John Donne was born sometimes in the first half of 1522 in the city of London. . His father was a prosperous merchant of welsh ancestry who rose to be warden of the iron mongers company in 1574. Donne’s mother was Elizabeth Heywood, daughter of John Heywood epigrammatist and playwright. In 1584 Donne matriculated at hart hall, oxford, as it was impossible for a Roman Catholic to take the oath that required at graduation, he left without taking a degree, according to Izaac Walton, Donne went to Cambridge on learning oxford.
In 1601, he fell passionately and seriously in love with Ann More, the young niece of the Lord Keeper and bye his secret marriage to her ruined his chances of a promising diplomatic career. The finest of Donne’s poems the songs and sonnets, cannot be dated with any certainly but some were certainly written after his marriage, since they assume a king upon the throne. From 1602 to 1615 Donne struggle to find ways to support himself and his twelve children, seven of whom survived her. She died a premature death in 1617. At first he depended on charity.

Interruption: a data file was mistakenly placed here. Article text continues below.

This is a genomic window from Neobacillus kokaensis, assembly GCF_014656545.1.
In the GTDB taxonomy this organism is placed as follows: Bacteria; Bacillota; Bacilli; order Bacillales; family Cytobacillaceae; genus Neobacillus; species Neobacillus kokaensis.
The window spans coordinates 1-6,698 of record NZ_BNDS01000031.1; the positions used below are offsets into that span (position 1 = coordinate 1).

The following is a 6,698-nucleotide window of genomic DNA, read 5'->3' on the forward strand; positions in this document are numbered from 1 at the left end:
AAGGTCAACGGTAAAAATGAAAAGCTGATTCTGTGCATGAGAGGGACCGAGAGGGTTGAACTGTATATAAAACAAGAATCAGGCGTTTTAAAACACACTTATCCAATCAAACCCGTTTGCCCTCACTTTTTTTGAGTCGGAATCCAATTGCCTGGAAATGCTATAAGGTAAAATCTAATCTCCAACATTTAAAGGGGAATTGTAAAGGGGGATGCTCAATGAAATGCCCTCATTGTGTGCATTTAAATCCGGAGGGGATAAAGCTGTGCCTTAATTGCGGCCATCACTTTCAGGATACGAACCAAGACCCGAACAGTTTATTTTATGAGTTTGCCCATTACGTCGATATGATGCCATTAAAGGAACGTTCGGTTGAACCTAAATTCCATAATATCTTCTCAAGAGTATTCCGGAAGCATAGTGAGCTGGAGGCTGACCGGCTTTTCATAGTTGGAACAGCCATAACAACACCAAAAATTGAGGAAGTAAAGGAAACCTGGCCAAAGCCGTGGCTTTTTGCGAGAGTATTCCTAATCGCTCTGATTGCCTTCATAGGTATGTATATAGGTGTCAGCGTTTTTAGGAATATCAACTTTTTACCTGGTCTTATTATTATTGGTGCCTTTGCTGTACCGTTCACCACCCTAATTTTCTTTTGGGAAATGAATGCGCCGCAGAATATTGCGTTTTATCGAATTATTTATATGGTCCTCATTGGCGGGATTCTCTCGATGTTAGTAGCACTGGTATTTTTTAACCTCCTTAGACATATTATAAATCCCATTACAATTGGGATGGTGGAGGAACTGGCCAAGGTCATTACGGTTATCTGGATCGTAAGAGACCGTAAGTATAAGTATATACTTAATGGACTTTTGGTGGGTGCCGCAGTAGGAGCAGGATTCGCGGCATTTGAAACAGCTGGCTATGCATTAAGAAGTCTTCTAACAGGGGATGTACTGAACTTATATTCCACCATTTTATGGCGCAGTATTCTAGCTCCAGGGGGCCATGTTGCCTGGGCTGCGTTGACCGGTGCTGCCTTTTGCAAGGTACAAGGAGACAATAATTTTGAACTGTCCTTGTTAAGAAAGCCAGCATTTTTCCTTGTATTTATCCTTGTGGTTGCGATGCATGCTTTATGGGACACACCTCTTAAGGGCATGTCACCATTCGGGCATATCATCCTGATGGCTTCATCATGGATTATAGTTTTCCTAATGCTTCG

His first published work Pseudo-Martyr (in prose) written to persuade Roman Catholics to take the oath of allegiance, appeared in 1610. In 1610, Donne found a new patron in Sir Robert who took him abroad from November, 1611 to August 1612 on his return.
He courted the King’s powerful favorite. During these middle years Donne wrote two poems for publication, the Anniversaries of 1611 and 1612, in commemoration of the death of Elizabeth, the 15 years old daughter of his patron. Donne felt a deep satisfaction in the exercise of his functions as a churchman, and was conscientions in performing his duties. Donne received many tributes of his impressiveness in the pulpit. He was a favorite preacher at court, and march approved by that learned theologian, James,
Donne wrote many Song and Sonnets like
1: The good Morrow
2: The sun rising
3: The Flea
4: The blossom
He also wrote many Elegies.
2: The Anagram
4: The Perfume
6: The Picture
He also wrote Satires,
1: Away thou fondling mostly humorist
2: Thou shalt not laugh in this leaf.